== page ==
I enjoyed the tonal exercise much more – there being a kind of satisfaction in creating depth.

Exercise 3 – Alternative methods and materials for making marks

I love using scrap materials so I pulled out all the paper from the recycling and kindling basket by the fire.  I also found  my old typewriter to see what marks could be achieved with that…(not many as ribbon needs replaced it turns out).  Using twigs, slate, shell and stones that I found on the shore i persevered – the only issue with these was that they do not hold the paint like a brush- therefore you need to keep applying more and more as the lines fade out quickly.

Materials: Newsprint, tissue paper, black and white card, graph paper, parchment and tracing paper. Marks made with biro, pencils, graphite, pastels, tea, typewriter and flame.

With great reluctance (fear) I introduced some colour..using paintbrushes, slate, matchsticks, cork and shells to varying degrees of success.

I scribbled over an old postcard with the matchstick which was fun – I love the idea of recycling old images to make new less lifelike work.  I also used a pinecone on this page.

Exercise 4

Wax Crayons…..I hate wax crayons… so much that I couldn’t bring myself to buy any at the local Spar (I put them back prior to payment), and instead resorted to stealing a plastic pot of decaying fat crayons from my neices.  I have a new  technique for working with materials or on subject matter that does not appeal to me: – I keep doing it until it does… I find that with perserverence that one can learn to love any material or find some good qualities within it.  In the case of the wax crayons – I dislike getting really dirty or using very basic primary colours (fear of producing little more than a childish scribble?) .  However…after a bit of layering and quite a lot of pressure from my upper body to get the crayon to release its colour – I started to notice attractive qualities.  Although the inks painted on top (wax resist) did not really seem to work – I thought the layers of colour and the scratchy tones were impressive.  I would apply the same theory to the whole theme of ‘Making marks’ – at first it seemed just a warm exercise to loosen one up…but now after pondering it and researching it – I realise that it is an art movement in itself.  Although all categories of drawing and painting could technically be referred to as ‘mark making’ – the technique of creating work based’ around marks’, e.g. Cy Twombly, (rather than accurate reproduction of reality ‘using marks’ e.g. the English Romantic painter John Constable) is what the terminology actually means to me now.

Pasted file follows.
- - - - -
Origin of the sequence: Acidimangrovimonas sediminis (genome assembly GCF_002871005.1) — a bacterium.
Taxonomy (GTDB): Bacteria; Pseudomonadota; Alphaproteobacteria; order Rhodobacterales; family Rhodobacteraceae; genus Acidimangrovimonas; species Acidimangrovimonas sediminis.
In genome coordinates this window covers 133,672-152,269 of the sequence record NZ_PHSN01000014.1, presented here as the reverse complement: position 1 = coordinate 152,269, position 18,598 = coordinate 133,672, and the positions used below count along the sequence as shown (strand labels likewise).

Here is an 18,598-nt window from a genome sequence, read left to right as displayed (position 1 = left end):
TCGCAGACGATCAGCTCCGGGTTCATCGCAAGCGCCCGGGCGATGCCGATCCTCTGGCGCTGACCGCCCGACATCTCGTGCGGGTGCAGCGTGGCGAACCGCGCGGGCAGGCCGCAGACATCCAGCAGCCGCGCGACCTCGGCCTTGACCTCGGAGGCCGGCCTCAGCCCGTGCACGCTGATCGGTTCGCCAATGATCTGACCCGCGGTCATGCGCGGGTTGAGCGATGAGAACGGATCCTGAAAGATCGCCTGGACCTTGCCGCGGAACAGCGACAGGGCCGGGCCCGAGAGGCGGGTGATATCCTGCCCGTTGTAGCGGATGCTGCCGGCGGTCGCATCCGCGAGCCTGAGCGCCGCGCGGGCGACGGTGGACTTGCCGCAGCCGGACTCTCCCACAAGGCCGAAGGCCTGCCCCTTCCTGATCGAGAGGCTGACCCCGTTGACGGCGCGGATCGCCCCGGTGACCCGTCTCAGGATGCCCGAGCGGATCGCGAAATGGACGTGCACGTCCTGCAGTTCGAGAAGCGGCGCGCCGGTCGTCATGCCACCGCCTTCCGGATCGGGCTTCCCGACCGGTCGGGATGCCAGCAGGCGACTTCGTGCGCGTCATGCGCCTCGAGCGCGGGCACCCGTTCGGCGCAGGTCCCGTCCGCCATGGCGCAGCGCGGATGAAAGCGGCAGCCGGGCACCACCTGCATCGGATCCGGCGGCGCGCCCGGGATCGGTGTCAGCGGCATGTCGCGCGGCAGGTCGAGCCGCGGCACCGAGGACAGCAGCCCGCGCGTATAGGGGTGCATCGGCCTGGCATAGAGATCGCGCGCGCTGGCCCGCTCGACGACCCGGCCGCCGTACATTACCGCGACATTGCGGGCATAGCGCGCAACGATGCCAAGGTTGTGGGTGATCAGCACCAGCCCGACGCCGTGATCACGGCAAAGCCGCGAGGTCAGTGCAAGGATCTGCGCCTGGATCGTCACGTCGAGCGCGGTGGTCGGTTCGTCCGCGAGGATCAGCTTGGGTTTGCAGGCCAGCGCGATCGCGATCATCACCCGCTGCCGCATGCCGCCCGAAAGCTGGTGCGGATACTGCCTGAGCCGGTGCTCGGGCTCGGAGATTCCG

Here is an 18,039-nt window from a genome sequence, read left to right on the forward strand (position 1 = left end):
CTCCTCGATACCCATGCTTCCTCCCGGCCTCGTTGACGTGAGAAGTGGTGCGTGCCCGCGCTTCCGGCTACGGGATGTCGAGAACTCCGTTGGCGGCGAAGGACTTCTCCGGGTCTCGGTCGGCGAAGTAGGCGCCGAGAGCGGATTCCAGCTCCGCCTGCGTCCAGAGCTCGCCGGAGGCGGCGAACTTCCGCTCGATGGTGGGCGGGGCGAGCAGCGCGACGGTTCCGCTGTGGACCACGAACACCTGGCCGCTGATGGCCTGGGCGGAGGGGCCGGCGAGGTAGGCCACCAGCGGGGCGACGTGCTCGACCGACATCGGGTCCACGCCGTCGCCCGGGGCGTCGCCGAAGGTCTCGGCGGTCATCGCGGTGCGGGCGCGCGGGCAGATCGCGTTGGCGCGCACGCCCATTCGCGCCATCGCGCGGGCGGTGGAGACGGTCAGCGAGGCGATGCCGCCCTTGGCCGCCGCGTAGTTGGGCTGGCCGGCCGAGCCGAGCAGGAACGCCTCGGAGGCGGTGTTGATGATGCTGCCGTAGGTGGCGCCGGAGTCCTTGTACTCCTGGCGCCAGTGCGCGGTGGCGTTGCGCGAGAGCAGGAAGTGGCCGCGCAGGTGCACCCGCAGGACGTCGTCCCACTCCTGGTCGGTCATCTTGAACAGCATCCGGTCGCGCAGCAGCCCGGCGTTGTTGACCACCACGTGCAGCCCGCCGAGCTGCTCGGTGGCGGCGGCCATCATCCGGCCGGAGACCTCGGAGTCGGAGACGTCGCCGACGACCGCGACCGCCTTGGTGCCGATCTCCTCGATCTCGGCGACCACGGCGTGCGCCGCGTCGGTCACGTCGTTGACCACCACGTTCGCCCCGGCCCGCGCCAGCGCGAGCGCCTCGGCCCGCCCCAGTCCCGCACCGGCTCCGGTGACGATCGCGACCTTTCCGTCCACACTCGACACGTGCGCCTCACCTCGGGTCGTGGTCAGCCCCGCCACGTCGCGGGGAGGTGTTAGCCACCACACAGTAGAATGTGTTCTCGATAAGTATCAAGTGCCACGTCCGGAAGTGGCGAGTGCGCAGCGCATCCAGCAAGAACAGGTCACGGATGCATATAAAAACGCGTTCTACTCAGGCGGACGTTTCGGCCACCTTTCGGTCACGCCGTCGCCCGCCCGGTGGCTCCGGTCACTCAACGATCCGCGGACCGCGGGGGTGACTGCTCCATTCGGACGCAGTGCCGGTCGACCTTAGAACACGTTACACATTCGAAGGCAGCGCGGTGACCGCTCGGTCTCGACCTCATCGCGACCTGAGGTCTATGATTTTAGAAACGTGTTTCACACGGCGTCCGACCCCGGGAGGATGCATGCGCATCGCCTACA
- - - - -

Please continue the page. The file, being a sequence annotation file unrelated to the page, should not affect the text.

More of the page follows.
I guess I also felt some hesitation in making rubbings… I remember going around the Edinburgh botanical gardens as a child and furiously rubbing away at the bark on the trees – and proudly presenting a crumbled, half torn piece of paper back to my teacher.  For this exercise I chose a red watercolour pencil which has a slightly softer tip than a regular colouring pencil.  I restricted myself to the house and 10metres around it so as not to get carried away.  Unsurprisingly, after approaching wood, rock and stone – I found myself inorexibly drawn to leaves.. there is a reason children are taught to take rubbings of leaves – they display a wonderful skeleton.

Rubbings with watercolour crayon, indoors and outdoors